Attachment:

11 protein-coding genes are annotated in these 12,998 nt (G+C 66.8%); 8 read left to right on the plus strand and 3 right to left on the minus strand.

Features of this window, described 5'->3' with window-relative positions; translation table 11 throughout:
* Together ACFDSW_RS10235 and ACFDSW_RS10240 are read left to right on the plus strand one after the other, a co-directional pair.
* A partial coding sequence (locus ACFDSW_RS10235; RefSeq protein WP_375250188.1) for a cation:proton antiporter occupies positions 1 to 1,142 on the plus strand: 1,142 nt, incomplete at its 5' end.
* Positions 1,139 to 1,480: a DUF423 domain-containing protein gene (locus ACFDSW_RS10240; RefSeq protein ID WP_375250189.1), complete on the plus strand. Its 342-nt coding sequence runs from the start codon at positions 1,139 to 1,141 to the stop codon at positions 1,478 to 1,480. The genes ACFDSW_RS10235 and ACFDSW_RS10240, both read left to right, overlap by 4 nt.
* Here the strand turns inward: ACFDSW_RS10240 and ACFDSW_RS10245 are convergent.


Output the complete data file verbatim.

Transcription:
11 protein-coding genes are annotated in these 12,998 nt (G+C 66.8%); 8 read left to right on the plus strand and 3 right to left on the minus strand.

Features of this window, described 5'->3' with window-relative positions; translation table 11 throughout:
* Together ACFDSW_RS10235 and ACFDSW_RS10240 are read left to right on the plus strand one after the other, a co-directional pair.
* A partial coding sequence (locus ACFDSW_RS10235; RefSeq protein WP_375250188.1) for a cation:proton antiporter occupies positions 1 to 1,142 on the plus strand: 1,142 nt, incomplete at its 5' end.
* Positions 1,139 to 1,480: a DUF423 domain-containing protein gene (locus ACFDSW_RS10240; RefSeq protein ID WP_375250189.1), complete on the plus strand. Its 342-nt coding sequence runs from the start codon at positions 1,139 to 1,141 to the stop codon at positions 1,478 to 1,480. The genes ACFDSW_RS10235 and ACFDSW_RS10240, both read left to right, overlap by 4 nt.
* Here the strand turns inward: ACFDSW_RS10240 and ACFDSW_RS10245 are convergent.